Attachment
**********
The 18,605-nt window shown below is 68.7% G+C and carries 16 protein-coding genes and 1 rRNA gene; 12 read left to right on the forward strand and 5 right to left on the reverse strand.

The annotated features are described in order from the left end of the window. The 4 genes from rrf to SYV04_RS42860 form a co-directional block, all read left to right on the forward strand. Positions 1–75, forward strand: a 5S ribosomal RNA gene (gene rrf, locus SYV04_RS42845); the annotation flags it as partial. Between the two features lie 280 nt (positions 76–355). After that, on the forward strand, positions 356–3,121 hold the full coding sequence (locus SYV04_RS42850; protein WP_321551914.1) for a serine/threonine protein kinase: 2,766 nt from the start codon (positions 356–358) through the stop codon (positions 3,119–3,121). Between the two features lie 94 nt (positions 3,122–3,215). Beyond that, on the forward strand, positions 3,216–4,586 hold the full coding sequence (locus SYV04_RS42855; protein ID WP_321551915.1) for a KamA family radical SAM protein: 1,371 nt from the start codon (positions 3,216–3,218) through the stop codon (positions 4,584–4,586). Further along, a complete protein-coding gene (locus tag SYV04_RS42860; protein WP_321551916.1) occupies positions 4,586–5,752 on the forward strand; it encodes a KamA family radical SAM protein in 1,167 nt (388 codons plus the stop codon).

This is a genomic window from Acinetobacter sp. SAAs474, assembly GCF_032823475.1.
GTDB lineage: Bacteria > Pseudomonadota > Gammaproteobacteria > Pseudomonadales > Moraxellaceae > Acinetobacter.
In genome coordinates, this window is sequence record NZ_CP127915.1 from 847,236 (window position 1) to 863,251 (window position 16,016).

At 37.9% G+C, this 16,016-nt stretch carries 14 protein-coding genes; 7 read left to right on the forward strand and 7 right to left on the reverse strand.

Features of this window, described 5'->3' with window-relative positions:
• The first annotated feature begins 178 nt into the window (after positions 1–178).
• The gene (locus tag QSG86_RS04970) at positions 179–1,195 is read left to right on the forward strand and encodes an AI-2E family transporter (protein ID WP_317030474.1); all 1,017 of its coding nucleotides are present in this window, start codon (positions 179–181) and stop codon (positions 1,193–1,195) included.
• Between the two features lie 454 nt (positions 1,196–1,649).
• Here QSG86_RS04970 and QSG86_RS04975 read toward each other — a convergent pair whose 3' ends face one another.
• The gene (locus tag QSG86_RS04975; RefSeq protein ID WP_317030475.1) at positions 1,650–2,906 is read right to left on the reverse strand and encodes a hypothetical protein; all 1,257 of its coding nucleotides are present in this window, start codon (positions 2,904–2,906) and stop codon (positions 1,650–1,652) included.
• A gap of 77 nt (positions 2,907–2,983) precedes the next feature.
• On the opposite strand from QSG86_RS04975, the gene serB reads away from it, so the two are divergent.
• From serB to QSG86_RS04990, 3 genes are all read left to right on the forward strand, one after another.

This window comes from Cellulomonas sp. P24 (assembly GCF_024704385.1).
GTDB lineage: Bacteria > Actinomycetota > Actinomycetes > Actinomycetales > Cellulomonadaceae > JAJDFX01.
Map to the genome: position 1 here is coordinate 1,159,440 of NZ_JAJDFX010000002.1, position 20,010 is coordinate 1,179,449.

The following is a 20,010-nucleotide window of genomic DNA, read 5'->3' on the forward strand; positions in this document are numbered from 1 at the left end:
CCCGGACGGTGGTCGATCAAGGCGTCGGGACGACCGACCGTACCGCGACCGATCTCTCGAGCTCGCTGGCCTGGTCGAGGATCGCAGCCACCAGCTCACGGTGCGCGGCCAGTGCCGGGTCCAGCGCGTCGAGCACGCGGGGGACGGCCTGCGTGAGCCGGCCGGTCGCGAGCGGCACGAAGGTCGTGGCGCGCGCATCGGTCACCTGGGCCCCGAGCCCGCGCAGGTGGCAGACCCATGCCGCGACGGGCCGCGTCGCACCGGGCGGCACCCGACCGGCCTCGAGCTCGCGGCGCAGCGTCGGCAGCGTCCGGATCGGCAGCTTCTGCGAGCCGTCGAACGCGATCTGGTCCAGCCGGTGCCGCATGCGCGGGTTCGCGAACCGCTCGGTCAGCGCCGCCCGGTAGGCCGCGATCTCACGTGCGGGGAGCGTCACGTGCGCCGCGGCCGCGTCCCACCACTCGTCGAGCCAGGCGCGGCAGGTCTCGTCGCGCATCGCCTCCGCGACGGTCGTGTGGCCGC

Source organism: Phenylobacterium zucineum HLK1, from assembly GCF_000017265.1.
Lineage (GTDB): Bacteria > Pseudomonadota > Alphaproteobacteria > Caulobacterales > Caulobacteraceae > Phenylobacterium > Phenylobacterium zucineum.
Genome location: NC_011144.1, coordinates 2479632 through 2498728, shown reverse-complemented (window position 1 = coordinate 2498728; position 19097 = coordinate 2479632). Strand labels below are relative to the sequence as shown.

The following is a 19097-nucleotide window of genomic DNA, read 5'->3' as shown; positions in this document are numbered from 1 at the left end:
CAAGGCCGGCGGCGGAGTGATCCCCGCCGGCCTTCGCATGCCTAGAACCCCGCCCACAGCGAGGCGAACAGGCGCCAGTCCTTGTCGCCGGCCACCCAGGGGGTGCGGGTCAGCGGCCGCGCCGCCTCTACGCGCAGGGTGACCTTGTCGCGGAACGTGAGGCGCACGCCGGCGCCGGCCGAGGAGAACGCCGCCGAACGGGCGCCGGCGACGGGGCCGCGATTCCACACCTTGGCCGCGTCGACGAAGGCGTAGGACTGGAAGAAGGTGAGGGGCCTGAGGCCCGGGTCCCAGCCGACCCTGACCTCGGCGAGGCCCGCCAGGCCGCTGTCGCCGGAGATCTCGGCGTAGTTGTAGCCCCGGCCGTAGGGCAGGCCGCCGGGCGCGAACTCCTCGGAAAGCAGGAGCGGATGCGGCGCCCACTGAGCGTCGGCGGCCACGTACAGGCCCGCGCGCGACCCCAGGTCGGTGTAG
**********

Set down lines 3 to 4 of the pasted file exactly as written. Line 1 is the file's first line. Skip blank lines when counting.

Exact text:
This is a genomic window from Acinetobacter sp. SAAs474, assembly GCF_032823475.1.
GTDB lineage: Bacteria > Pseudomonadota > Gammaproteobacteria > Pseudomonadales > Moraxellaceae > Acinetobacter.